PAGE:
The Canada Emergency Response Benefit (CERB) isn’t likely to see another extension. While the $2,000/month payments are helping Canadians who are out of work due to the pandemic, there are also many problems, including people receiving CERB payments who shouldn’t be.
In June, the Canada Revenue Agency (CRA) said that 190,000 Canadians already paid back the CERB. Even on the webpage to apply for CERB there’s a link you can click on that will give you details as to how you can pay it back.
The conservatives believe the CERB system isn’t as effective as it could be and there needs to be a better incentive to get people back to work. And a recent Ipsos poll indicates that half of Canadians polled aren’t in support of CERB, either. Indeed, 52% of Canadians polled believe that “CERB should be discontinued at the earliest opportunity.”
The poll found that older people were more likely to be in favour of discontinuing it, as only 43% of those polled in the 18-34 age group thought the CERB should be discontinued.
Canadians are also echoing many of the same concerns that CERB opponents are. A strong majority (72%) of people believe CERB’s prevented people from going back to work even though they should. And 63% believe that CERB is being misused.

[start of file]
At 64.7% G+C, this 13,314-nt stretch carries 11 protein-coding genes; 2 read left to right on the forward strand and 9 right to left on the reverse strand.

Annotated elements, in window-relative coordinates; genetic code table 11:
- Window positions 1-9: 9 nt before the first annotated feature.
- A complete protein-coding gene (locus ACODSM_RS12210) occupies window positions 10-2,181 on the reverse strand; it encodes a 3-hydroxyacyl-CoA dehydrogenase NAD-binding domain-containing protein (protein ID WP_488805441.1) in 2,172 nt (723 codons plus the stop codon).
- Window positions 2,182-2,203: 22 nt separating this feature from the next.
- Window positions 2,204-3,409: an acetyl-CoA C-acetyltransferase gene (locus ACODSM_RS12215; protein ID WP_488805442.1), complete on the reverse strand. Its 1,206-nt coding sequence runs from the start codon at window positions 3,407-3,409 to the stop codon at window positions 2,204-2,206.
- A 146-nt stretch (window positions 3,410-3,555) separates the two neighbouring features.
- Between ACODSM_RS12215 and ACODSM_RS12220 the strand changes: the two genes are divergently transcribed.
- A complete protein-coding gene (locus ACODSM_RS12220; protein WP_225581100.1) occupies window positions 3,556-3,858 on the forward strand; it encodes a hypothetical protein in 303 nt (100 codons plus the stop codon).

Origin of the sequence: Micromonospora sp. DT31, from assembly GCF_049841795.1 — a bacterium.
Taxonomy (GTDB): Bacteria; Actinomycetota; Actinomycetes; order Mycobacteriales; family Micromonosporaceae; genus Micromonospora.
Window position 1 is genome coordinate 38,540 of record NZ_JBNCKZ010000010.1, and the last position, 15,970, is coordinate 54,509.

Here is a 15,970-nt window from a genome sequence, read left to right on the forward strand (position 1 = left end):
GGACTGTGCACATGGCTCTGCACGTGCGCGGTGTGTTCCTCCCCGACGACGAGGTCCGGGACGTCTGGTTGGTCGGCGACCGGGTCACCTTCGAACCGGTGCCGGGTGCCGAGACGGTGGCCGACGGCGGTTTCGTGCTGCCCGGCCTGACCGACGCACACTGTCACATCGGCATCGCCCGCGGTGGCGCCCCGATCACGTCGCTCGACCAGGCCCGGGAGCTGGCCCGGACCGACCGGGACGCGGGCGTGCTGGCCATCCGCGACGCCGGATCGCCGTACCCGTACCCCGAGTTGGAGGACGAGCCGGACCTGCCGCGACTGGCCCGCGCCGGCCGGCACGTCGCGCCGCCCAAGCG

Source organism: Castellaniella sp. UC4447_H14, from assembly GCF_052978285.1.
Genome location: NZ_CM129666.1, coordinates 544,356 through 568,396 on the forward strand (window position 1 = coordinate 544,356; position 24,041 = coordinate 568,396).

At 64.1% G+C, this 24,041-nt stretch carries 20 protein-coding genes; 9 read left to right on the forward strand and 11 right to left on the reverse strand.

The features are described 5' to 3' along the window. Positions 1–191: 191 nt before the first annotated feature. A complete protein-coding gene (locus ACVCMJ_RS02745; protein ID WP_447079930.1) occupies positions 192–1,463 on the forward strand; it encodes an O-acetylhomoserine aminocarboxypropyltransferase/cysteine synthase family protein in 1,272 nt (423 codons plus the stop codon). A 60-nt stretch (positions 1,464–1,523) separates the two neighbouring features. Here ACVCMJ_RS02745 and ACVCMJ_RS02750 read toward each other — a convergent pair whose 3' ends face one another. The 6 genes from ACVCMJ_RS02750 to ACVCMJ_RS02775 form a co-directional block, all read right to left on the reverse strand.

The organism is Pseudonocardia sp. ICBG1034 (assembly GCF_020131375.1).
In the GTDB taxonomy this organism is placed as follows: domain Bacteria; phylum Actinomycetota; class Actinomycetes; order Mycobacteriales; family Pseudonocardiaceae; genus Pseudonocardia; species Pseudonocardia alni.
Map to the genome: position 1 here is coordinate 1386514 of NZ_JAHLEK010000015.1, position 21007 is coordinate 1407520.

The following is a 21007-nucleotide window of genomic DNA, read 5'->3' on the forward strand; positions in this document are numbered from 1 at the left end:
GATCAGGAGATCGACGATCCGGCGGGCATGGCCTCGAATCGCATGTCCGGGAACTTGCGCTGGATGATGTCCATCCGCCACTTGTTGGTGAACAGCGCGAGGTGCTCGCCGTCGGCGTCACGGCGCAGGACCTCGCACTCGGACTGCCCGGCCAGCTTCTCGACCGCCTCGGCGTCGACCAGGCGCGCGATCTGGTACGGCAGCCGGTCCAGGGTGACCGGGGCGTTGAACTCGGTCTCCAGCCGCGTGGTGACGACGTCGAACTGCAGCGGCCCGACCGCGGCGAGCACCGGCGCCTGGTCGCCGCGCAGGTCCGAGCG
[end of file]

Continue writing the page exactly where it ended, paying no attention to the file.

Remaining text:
CERB recently extended until October 3
Prime Minister Justin Trudeau announced in June that the federal government would be extending CERB by an additional two months. Eligible Canadians can now receive coverage for six months, which means their CERB payments could total $12,000.
And while the government would like to transition people off CERB, there’s been no official announcement regarding whether CERB is definitely over at that point. However, Canadians shouldn’t expect to see another extension, as that may only exacerbate the existing problems and challenges surrounding CERB.
Use a TFSA to keep the recurring income coming
CERB isn’t a reliable source of income over the long term. But one thing that can generate recurring, tax-free income for you is your Tax-Free Savings Account (TFSA). Take a stock like Emera Incorporated (TSX:EMA) as an example. The utility company is a safe investment when the economy is in a recession and also when it’s doing well.
Shares of Emera are hardly volatile, averaging a beta of around 0.20 over the past five years. And the stock normally outperforms the TSX.
Perhaps its best feature is that the stock pays a quarterly dividend of $0.6125 that on an annual basis yields around 4.5%. That’s a solid payout that on a $10,000 investment could net you $450 in income every year.
Inside of a TFSA, those earnings wouldn’t be taxable, unlike the CERB, and you would receive a quarterly payment of $112.50 every three months just for holding on to your investment. And the longer that you hold the stock in your portfolio, the larger your dividend payments could get.
Three years ago, Emera was paying investors $0.5225 every quarter. The company’s increased the dividend payments by more than 17% since then, averaging an annual increase of 5.4% during that time. At that rate, your dividend payment would double at around the 13-year mark.
Holding a dividend stock like Emera inside your TFSA can be a reliable way to generate long-term recurring income without worrying about the CRA taxing it.
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